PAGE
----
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Welfare Gains from Financial Liberalization

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  • Kenichi Ueda
  • Robert M. Townsend

Abstract

Financial liberalization has been a controversial issue as there is little empirical evidence for its positive effects on economic growth. However, we find sizable welfare gains, 1 to 28 percent of permanent consumption though, consistent with the literature, the gain in the economic growth is ambiguous, -0.2 to 0.7 percent. We apply a canonical growth model with endogenous financial deepening to Thailand, 1976-96. As effective bank transaction costs decline, more people take advantage of financial services. We estimate the gains by comparing model simulations under the historical episode of financial liberalization to those under a hypothetical continuation of financial repression.

Suggested Citation

  • Kenichi Ueda & Robert M. Townsend, 2007. "Welfare Gains from Financial Liberalization," IMF Working Papers 07/154, International Monetary Fund.
  • Handle: RePEc:imf:imfwpa:07/154
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    Cited by:

    1. Bonfiglioli, Alessandra, 2008. "Financial integration, productivity and capital accumulation," Journal of International Economics, Elsevier, vol. 76(2), pages 337-355, December.
    2. Kenichi Ueda, 2008. "Life Expectancy and Income Convergence in the World; A Dynamic General Equilibrium Analysis," IMF Working Papers 08/158, International Monetary Fund.
    3. Enrica Detragiache & Gianni De Nicolo & Senay Agca, 2007. "Financial Reforms, Financial Openness, and Corporate Borrowing; International Evidence," IMF Working Papers 07/186, International Monetary Fund.
    4. Claessens, Stijn & Ueda, Kenichi & Yafeh, Yishay, 2014. "Institutions and financial frictions: Estimating with structural restrictions on firm value and investment," Journal of Development Economics, Elsevier, vol. 110(C), pages 107-122.
    5. Harold L. Cole & Jeremy Greenwood & Juan M. Sanchez, 2016. "Why Doesn't Technology Flow From Rich to Poor Countries?," Econometrica, Econometric Society, vol. 84, pages 1477-1521, July.
    6. Jeremy Greenwood & Juan Sanchez & Cheng Wang, 2013. "Quantifying the Impact of Financial Development on Economic Development," Review of Economic Dynamics, Elsevier for the Society for Economic Dynamics, vol. 16(1), pages 194-215, January.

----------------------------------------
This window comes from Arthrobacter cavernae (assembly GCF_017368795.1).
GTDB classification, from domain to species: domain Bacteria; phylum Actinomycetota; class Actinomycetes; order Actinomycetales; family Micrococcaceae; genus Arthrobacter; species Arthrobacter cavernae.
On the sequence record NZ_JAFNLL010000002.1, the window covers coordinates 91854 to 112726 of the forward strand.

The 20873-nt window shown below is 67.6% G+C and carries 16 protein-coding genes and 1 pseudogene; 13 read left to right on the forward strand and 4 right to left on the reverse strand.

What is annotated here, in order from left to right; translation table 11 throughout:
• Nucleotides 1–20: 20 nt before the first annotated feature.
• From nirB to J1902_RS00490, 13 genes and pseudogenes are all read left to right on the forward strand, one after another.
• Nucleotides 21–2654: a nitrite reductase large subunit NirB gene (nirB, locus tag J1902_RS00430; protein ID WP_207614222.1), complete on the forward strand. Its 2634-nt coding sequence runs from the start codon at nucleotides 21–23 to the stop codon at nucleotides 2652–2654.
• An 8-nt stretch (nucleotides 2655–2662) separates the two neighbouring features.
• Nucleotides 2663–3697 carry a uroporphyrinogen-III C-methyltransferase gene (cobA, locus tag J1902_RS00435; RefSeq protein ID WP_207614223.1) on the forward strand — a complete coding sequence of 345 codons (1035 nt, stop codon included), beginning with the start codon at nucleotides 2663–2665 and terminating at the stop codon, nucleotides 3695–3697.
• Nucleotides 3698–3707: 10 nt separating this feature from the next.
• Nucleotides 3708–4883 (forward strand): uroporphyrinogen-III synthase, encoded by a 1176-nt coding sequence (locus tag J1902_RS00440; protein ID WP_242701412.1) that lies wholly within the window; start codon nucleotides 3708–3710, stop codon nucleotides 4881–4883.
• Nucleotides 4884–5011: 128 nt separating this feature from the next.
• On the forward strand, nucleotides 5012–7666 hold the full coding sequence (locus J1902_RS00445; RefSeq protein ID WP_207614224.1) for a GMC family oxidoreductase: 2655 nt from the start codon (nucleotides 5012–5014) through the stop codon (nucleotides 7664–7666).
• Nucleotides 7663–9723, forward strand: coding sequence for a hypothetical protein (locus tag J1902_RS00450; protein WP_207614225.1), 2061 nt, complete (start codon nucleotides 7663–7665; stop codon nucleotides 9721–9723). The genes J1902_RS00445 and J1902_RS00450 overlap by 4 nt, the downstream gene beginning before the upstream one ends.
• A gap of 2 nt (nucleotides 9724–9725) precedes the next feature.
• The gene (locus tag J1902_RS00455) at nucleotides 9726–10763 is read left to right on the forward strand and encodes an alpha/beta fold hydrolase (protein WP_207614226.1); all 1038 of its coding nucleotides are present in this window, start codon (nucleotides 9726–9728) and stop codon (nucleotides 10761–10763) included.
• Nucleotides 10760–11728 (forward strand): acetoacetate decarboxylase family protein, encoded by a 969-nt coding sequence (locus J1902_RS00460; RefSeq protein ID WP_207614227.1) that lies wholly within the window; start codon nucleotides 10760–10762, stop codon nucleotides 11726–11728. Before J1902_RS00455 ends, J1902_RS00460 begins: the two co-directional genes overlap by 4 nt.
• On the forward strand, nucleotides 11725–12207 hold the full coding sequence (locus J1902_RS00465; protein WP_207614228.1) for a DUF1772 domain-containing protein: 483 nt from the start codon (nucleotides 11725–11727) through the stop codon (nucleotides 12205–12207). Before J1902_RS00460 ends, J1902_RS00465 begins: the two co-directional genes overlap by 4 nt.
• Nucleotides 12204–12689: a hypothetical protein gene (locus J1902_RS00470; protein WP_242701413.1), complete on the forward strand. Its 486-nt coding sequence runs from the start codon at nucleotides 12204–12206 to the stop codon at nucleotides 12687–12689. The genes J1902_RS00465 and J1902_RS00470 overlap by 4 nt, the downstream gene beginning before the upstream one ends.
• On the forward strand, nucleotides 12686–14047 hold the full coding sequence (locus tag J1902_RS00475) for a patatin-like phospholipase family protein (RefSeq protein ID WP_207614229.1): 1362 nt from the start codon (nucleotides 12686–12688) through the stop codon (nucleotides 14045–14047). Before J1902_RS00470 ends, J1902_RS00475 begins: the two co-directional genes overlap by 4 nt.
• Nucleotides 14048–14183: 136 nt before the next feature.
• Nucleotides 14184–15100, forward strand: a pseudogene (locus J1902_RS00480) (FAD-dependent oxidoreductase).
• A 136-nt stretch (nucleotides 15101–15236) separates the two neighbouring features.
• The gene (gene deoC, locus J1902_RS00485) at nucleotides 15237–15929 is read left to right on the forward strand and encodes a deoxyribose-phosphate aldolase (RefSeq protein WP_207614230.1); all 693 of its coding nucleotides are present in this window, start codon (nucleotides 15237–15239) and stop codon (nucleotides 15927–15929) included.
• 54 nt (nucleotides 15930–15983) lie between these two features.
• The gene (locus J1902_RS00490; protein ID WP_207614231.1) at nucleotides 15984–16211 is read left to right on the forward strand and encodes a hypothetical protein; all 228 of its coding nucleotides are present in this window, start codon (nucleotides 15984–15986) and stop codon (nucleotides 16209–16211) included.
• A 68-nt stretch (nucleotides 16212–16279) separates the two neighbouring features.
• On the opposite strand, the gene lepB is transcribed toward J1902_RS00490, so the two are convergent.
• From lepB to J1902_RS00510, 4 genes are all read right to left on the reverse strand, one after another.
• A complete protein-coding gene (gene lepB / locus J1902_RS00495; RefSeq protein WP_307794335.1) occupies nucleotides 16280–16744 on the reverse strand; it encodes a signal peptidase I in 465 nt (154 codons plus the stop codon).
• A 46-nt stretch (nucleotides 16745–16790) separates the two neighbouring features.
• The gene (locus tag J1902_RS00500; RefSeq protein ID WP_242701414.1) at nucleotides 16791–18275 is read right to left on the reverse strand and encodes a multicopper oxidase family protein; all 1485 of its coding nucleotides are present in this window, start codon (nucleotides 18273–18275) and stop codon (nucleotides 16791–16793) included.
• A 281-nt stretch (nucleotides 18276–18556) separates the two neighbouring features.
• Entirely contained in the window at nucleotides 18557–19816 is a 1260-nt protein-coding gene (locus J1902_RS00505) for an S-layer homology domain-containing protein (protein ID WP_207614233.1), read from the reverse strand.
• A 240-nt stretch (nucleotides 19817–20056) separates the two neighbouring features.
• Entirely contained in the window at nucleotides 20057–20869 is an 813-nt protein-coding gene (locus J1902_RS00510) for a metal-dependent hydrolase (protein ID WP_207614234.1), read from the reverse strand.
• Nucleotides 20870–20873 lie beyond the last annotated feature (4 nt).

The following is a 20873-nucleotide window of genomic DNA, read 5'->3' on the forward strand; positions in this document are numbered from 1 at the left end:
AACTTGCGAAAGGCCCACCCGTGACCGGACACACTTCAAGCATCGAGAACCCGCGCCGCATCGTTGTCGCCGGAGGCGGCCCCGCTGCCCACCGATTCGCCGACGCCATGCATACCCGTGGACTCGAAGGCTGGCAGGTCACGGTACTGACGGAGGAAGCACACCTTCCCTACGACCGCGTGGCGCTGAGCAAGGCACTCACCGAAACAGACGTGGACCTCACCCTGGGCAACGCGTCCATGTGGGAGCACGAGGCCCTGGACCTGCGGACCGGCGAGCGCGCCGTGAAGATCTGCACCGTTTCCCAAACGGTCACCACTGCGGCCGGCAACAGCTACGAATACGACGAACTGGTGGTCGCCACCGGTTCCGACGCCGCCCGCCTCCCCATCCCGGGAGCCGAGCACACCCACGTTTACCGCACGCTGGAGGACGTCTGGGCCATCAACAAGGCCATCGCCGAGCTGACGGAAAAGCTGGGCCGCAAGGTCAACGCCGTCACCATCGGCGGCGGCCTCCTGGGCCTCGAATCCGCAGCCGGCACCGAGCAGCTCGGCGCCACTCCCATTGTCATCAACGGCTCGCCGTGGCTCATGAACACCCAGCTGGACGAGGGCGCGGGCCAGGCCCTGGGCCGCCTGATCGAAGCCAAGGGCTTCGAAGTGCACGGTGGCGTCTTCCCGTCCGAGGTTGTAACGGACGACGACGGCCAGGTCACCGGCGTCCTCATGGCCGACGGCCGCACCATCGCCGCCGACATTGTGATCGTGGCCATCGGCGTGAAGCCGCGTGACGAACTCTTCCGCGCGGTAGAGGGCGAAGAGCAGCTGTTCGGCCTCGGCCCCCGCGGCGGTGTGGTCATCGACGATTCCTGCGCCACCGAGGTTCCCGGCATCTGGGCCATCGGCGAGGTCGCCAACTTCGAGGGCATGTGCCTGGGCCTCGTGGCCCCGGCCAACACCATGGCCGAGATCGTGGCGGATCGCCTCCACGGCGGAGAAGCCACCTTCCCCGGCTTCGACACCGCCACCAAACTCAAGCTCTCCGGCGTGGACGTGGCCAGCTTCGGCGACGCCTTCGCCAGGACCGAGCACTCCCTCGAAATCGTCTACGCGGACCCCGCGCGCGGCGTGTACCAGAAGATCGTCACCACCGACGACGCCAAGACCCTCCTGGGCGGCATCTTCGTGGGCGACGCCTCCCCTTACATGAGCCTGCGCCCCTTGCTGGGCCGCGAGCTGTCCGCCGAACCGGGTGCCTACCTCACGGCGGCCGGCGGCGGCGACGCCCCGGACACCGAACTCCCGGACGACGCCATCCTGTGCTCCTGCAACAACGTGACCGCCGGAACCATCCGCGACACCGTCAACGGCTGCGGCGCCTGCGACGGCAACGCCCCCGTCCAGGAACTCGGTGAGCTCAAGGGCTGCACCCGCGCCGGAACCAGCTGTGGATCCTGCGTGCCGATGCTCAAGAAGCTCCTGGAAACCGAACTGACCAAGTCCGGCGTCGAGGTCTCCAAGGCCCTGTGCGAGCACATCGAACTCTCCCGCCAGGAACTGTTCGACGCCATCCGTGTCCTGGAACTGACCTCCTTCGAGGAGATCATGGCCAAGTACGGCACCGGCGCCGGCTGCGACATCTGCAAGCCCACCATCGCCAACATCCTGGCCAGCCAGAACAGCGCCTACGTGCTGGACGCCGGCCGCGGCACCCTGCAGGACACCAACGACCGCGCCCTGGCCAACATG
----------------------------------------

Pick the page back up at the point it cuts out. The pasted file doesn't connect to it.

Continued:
7. Alexander Karaivanov & Sonia Ruano & Jesús Saurina & Robert Townsend, 2010. "No bank, one bank, several banks: does it matter for investment?," Working Papers 1003, Banco de España;Working Papers Homepage.
    8. Sanchita Mukherjee & Rina Bhattacharya, 2011. "Inflation Targeting and Monetary Policy Transmission Mechanisms in Emerging Market Economies," IMF Working Papers 11/229, International Monetary Fund.
    9. Alem, Mauro & Townsend, Robert M., 2014. "An evaluation of financial institutions: Impact on consumption and investment using panel data and the theory of risk-bearing," Journal of Econometrics, Elsevier, vol. 183(1), pages 91-103.
    10. Kym Anderson, 2012. "Costing Global Trade Barriers, 1900 to 2050," Departmental Working Papers 2012-08, The Australian National University, Arndt-Corden Department of Economics.
    11. Guven, Cahit, 2016. "Financial integration: The role of tradable and non-tradable goods," Economic Modelling, Elsevier, vol. 53(C), pages 345-353.
    12. Ziv Chinzara & Radhika Lahiri, 2012. "Financial Intermediation and Costly Technology Adoption under Uncertainty: A Political Economy Perspective," School of Economics and Finance Discussion Papers and Working Papers Series 295, School of Economics and Finance, Queensland University of Technology.

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    Keywords

    Economic growth; Economic models; Financial systems; Financial sector; Thailand; financial liberalization; welfare gain; financial deepening; gdp growth; financial system; growth rate;

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